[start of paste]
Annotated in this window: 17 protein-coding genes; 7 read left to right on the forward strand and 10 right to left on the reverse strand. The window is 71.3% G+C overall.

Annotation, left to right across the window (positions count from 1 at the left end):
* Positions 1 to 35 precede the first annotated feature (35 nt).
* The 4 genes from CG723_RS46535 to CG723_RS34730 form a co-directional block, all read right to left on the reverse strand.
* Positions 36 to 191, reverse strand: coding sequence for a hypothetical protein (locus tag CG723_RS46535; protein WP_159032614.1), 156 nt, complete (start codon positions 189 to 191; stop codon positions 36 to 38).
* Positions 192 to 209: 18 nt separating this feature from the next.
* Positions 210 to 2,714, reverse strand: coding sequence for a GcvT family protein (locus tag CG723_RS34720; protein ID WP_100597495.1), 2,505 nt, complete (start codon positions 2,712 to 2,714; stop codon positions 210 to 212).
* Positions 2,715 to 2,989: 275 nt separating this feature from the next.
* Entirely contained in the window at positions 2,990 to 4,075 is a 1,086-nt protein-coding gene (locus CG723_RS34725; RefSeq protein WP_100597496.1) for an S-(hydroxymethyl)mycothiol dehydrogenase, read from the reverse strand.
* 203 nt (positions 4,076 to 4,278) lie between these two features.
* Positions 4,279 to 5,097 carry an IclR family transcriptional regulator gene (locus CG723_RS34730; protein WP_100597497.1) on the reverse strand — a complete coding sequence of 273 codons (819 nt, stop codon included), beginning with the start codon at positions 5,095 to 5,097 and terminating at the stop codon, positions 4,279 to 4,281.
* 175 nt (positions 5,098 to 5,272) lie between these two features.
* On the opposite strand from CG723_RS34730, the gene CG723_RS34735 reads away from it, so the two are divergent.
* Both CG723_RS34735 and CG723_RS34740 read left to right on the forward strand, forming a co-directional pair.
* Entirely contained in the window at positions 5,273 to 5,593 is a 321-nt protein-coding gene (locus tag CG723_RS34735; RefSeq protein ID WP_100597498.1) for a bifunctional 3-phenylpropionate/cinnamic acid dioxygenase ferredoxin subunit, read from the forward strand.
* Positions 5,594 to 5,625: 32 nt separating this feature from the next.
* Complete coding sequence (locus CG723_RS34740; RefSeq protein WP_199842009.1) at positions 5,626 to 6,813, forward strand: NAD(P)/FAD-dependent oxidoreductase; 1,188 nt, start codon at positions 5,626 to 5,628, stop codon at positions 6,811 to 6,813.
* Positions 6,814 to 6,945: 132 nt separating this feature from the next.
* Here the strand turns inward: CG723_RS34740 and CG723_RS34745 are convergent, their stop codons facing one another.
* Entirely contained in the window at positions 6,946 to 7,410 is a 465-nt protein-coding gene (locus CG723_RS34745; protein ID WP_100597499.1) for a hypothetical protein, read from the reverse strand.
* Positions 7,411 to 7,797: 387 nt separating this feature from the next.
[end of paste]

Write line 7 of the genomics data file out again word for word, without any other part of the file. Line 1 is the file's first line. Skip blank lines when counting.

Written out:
* Positions 210 to 2,714, reverse strand: coding sequence for a GcvT family protein (locus tag CG723_RS34720; protein ID WP_100597495.1), 2,505 nt, complete (start codon positions 2,712 to 2,714; stop codon positions 210 to 212).